Orioles home opener: 'Spring is here, and the boys are back'

Nora Murray and Stacy Nolan brought their essentials with them to Oriole Park at Camden Yards on Thursday.

The former colleagues at Liberty High School have been season-ticket holders for five years, and they don’t like to miss the first home game of the season. Which is why they arrived well before game time wearing orange Opening Day T-shirts as they made their way to their seats along the first-base line in Section 15.


“It’s exciting,” said Nolan, a Westminster resident, proudly sporting Orioles-centric socks and shoes. “Something fresh, something new. Something to look forward to.”

Added Murray: “Spring is here, and the boys are back.”

Murray, who lives in Eldersburg, is a Liberty alumna and former softball coach. Nolan worked at Liberty with Murray from 2000 until 2007, when Murray left the school. Nolan is in her 19th year at Liberty.

They’re diehard fans with a 13-game plan, and Nolan said they get to every game “and then some” each season. That won’t change this year, the friends said, despite baseball pundits picking Baltimore to be the worst team in the major leagues.

The Orioles did so much that defined what made them successful on the road in their home opener Thursday at Camden Yards, but the shaky bullpen didn't execute its part in an 8-4 loss to the New York Yankees.

Their seats for Thursday’s game found them near the field but behind the protective netting that stretches from first base around to third. That didn’t deter Murray from bringing a glove — the same glove she used as a softball player at Liberty.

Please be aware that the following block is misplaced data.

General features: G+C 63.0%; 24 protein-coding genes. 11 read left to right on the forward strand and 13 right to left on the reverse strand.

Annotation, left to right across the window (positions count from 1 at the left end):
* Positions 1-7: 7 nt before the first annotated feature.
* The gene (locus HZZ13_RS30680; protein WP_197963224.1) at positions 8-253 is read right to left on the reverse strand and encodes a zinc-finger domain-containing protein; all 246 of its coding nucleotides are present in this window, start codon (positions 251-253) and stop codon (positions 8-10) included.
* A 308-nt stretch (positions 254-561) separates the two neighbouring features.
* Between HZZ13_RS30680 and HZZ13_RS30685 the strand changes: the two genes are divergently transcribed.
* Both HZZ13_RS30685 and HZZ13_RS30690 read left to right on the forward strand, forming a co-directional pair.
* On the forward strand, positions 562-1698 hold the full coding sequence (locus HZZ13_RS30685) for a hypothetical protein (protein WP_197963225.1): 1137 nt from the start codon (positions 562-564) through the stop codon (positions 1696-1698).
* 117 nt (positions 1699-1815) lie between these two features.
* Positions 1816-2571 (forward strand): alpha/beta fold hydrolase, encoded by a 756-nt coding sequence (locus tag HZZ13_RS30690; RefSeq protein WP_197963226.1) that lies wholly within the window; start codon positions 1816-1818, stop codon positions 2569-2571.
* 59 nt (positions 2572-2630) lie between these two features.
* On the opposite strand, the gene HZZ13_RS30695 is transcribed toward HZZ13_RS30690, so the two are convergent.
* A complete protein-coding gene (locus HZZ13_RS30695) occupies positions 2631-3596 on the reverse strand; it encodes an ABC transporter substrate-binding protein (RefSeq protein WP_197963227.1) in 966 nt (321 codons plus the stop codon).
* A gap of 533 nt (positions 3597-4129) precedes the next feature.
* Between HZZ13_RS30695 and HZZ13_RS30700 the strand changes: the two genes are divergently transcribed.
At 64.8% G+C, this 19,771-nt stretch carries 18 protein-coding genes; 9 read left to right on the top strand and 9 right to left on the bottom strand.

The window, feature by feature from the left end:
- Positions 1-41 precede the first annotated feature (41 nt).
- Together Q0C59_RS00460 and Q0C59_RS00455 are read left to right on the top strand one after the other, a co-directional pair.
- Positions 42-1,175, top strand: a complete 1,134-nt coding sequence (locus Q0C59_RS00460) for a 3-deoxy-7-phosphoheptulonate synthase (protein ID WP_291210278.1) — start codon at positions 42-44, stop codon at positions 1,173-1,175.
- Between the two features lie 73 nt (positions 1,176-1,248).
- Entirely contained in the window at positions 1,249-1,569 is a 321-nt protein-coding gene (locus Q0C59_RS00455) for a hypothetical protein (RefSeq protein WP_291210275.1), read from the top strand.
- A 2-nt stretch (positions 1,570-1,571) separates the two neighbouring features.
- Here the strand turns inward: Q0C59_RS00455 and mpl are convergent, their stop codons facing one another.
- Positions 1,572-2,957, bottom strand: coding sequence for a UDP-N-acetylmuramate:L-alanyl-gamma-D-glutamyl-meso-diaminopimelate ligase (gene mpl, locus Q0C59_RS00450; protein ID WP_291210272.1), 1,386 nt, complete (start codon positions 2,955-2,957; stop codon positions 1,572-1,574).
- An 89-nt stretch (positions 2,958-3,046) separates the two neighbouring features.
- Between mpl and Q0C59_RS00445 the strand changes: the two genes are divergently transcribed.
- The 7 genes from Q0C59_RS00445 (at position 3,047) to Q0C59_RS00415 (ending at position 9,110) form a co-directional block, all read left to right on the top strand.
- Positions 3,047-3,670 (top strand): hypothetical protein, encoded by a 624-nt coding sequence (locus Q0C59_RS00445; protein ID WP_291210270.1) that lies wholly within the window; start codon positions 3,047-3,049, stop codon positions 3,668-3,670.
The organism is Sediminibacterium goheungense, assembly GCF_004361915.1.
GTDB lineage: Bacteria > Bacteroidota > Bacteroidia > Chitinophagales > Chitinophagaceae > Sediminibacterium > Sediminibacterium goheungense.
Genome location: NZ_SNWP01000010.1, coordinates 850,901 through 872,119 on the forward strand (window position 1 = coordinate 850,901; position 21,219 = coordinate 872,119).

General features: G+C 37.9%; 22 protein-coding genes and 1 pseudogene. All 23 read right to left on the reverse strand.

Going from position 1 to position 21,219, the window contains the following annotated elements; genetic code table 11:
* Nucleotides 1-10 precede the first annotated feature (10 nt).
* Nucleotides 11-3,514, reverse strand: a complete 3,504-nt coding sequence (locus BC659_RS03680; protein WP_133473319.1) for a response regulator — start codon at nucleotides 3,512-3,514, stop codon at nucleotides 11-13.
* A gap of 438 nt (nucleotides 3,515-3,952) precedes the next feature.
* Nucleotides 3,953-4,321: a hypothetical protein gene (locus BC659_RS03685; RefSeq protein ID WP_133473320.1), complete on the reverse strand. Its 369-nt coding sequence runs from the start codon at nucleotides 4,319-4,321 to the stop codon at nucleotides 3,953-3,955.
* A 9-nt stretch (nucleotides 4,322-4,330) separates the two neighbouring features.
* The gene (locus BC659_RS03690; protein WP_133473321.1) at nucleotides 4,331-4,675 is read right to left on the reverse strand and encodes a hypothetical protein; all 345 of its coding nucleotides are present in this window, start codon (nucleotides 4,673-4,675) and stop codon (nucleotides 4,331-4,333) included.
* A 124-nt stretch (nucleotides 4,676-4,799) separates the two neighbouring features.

“You’ve got to lay out your clothes,” said Murray, who had her own Orioles footwear and socks to put on display. “We ran into all the people we see every year at Pickles [Pub]. Got one adult beverage, and then we come into the game.”

Murray and Nolan admitted they might need a little more time to learn the names of the rebuilding team’s starters, but their Orioles loyalty runs deep.

When Nolan needed a wheelchair to get around after surgery, Murray pushed her around the concourse. When Murray, who has been battling sarcoma for the last 10 years, needed to use oxygen, Nolan helped her tote the tank around Camden Yards.

Reporters Sarah Meehan (L) and Christina Tkacik try out new foods on the menu at Camden Yards on Orioles Opening Day.

“I’ve always been a teacher, this was my summer job,” said Nolan, who worked in fan assistance for 12 years. “It was really hard to give up. We were actually sitting at Dempsey’s one night, at the end of the season, and I was like, ‘I don’t want to give this up. I love the energy of the ballpark.’ And that’s when we were like, ‘Let’s get season tickets.’”

Five years later, Murray and Nolan are still going strong.

“We’ve been here through ailments and rain and snow and whatever,” Murray said. “I like baseball. I still get to enjoy the sport.”

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